First: Today’s vocabulary word… Kairos.
Kairos is “That time which breaks through chronos with a shock of joy, that time we do not recognize while we are experiencing it, but only afterwards, because kairos has nothing to do with chronological time. In kairos we are completely unselfconscious, and yet paradoxically far more real than we can ever be when we’re constantly checking our watches for chronological time.
The artist at work is in kairos. The child at play, totally thrown outside herself in the game, be it building a sand castle or making a daisy chain, is in kairos. In kairos we become what we are called to be as human beings, co-creators with God, touching on the wonder of creation.”
Those are the words of someone who was a mentor and an inspiration to me.
Five years ago today, I said an unexpected farewell. Madeleine L’Engle has influenced my thoughts on art and faith as much as any other writer.
Alas, my invitation to become a member of her writer’s group, The Chrysostom Society, arrived right just after she died, so we never got to spend time together or work together on a project. Upon my first arrival for a gathering of that group down at Laity Lodge in Texas, the meeting was already underway, and the writers were sharing their favorite memories of her. There were a lot of tears, but there was even more laughter.
Here’s what I posted on the morning after she passed, back on September 7, 2007…
Madeleine L’Engle is one of the artists whose views and work have inspired me the most. As I was writing Auralia’s Colors, I frequently revisited her thoughts on the power of art. She referred to great artmaking as “collaboration with God.”
On Thursday night, at the age of 88, Madeleine L’Engle made her journey through a wrinkle in time and space.
And I feel that I lost a grandmother and a mentor. Most of that guidance came through her nonfiction work — Walking on Water, The Rock That is Higher — although she certainly manifested what she believed about faith and imagination in great novels like A Wrinkle in Time and A Swiftly Tilting Planet.
I met her once when I was a student at Seattle Pacific University. I sat with her after her presentation, and I told her what Walking on Water meant to me, and how I wanted to follow in her footsteps, and the footsteps of Tolkien, as a storyteller. She was so inspiring and gracious to that audacious youngster. And she was so enamoured of Seattle and its view of Mt. Rainier, which often seems to hover above the horizon as the layers of low clouds blend in with the sky. “I love it here,” she gushed. “Yours is the only place I’ve ever seen that has its own flying mountain.”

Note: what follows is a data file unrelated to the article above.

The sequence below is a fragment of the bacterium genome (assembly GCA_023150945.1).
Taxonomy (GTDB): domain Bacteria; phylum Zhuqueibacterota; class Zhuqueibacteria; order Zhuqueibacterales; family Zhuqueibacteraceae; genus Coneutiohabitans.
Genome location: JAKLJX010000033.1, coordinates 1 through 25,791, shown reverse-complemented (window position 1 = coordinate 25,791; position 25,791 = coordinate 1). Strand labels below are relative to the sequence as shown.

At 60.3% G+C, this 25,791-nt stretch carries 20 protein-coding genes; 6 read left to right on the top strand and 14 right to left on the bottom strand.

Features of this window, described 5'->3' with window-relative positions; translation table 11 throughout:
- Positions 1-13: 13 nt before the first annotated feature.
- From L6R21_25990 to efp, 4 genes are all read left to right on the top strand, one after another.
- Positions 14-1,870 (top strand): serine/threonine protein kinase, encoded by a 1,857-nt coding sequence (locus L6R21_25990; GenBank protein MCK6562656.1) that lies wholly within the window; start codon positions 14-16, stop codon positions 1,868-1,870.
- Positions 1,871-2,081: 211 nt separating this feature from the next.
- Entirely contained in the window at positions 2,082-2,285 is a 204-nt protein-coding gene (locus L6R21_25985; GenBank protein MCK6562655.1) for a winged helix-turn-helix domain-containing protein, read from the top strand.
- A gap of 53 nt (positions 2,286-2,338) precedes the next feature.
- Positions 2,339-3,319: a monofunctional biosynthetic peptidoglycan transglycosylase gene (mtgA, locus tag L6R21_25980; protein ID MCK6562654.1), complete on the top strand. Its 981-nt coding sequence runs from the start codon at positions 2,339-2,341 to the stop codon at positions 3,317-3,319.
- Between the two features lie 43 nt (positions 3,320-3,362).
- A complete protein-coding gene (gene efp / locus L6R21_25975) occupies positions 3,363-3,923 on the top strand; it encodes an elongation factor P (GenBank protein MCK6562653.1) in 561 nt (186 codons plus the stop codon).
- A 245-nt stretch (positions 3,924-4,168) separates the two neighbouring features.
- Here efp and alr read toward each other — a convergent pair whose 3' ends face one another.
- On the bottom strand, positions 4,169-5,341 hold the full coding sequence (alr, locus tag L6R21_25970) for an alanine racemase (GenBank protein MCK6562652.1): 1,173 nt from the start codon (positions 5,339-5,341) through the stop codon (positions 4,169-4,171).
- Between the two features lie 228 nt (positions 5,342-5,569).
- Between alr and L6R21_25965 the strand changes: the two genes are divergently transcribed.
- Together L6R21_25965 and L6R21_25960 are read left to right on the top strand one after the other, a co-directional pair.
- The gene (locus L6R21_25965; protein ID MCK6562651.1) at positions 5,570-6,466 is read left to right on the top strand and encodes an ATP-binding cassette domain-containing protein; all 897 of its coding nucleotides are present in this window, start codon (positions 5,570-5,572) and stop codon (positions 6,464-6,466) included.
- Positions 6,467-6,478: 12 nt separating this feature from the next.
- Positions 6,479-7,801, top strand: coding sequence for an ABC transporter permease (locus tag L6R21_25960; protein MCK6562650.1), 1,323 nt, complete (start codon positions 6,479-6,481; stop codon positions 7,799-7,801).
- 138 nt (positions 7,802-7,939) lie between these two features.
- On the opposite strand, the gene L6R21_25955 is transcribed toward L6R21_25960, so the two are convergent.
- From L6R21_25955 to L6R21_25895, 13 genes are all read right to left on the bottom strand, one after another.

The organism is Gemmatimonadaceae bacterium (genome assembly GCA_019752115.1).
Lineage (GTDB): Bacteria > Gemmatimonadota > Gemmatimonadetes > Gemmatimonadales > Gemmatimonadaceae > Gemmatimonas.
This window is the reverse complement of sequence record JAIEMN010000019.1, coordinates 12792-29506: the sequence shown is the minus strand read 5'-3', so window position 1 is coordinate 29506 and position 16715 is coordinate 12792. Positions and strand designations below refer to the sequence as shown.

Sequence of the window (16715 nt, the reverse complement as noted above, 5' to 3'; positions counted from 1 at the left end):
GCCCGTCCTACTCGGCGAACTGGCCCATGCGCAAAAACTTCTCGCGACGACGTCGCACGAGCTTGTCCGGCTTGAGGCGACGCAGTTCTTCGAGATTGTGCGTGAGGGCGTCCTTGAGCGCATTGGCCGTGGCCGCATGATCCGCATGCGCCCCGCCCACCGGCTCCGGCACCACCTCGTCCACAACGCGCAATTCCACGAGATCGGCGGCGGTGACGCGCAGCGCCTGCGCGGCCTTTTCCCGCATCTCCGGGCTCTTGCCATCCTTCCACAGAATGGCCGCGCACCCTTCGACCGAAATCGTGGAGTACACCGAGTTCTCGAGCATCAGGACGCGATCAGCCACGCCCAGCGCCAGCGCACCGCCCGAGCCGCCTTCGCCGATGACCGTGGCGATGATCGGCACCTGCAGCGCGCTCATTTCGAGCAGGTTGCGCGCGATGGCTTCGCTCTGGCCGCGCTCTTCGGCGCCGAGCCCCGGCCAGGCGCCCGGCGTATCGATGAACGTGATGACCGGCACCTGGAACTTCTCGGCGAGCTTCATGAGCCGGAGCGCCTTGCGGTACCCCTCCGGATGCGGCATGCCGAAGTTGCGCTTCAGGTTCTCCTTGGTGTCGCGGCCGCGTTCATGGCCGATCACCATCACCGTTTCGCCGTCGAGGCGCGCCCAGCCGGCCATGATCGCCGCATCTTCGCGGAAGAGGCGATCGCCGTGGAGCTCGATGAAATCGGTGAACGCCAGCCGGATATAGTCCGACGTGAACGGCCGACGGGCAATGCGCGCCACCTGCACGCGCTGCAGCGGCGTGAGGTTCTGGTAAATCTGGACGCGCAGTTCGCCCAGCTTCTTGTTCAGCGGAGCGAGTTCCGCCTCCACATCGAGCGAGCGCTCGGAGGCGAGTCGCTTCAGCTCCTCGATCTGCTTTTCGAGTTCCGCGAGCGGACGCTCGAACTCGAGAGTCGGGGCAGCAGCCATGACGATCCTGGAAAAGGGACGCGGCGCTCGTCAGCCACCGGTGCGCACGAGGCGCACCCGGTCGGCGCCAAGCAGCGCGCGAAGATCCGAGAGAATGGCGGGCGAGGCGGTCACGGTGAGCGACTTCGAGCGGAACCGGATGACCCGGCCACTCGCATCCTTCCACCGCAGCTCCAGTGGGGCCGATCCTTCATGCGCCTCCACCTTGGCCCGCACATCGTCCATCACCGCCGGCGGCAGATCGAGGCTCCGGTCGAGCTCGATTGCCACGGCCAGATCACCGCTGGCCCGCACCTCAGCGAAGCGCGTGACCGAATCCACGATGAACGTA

Writing about her enduring affection for children’s stories, she insisted that her age was not an isolated chronological statistic, but only the most recent addition of a year to her life: “I am also four, and twelve, and fifteen, and twenty-three, and thirty-one, and forty-five and . . . and . . . and . . .”May God continue to bless her work for ages to come. She’s one of the few who embraced the freedom that Christ gives us in art and imagination, and as a result, her work has a reach and influence that so many others don’t.
If you haven’t read it, pick up a copy of Walking on Water, L’Engle’s reflections on faith and art, and discover one of the richest treasures in the library of the Christian imagination.
Much, much more about her to come. Stay tuned.
UPDATE #1: Here is Christianity Today’s report, along with a previously published 1979 interview with L’Engle.
A few highlights:
Why do you find the form of a children’s book compatible for what you want to say?
The fantasies are my theology. In a way, I’m going to say things in my new book, A Ring of Endless Light, that I said in Planet. People who can’t understand the earlier book may understand this one. But I couldn’t write Ring if I hadn’t first written Planet.
Theologically, I suppose that there is an openness and an aliveness to many young people that ceases in adulthood. Jesus said, “I thank thee Father of heaven and earth that you have revealed these things to children and hidden them from the wise.” Maybe I’m still trying to grow up myself.
The act of honest work—would you call it a form of worship?
Yes. I’ve called it a form of prayer before, but I think prayer is largely worship. Prayer may be work. Adam worked in the garden. His work was his play. For me that’s true. I think the awful thing is that for many people their work is drudgery—neither a gift, nor a vocation. Hugh and I are both lucky that we do work we love.
Would you say that art is religious?
Whether artists are aware of it or not, art is always incarnational. True art is Christian. Sometimes I know that my work at its best keeps me from straying, keeps my faith intact. Someone once asked me if the fact that I was a Christian affected the way I work. I said no, but the way I work affects my Christianity.
Are you a universalist?
No. I am a particular incarnationalist. I believe that we can understand cosmic questions only through particulars. I can understand God only through one specific particular, the incarnation of Jesus of Nazareth. This is the ultimate particular, which gives me my understanding of the Creator and of the beauty of life. I believe that God loved us so much that he came to us as a human being, as one of us, to show us his love.
UPDATE #2: Here is a link to the biography at her official website.
Here is the acceptance speech Madeleine gave upon receiving the Newberry Award in 1963.
And look at the list of honors and awards.
Want to read more interviews? Here you go.
Thanks to Glenn McCarty for sharing the news with me.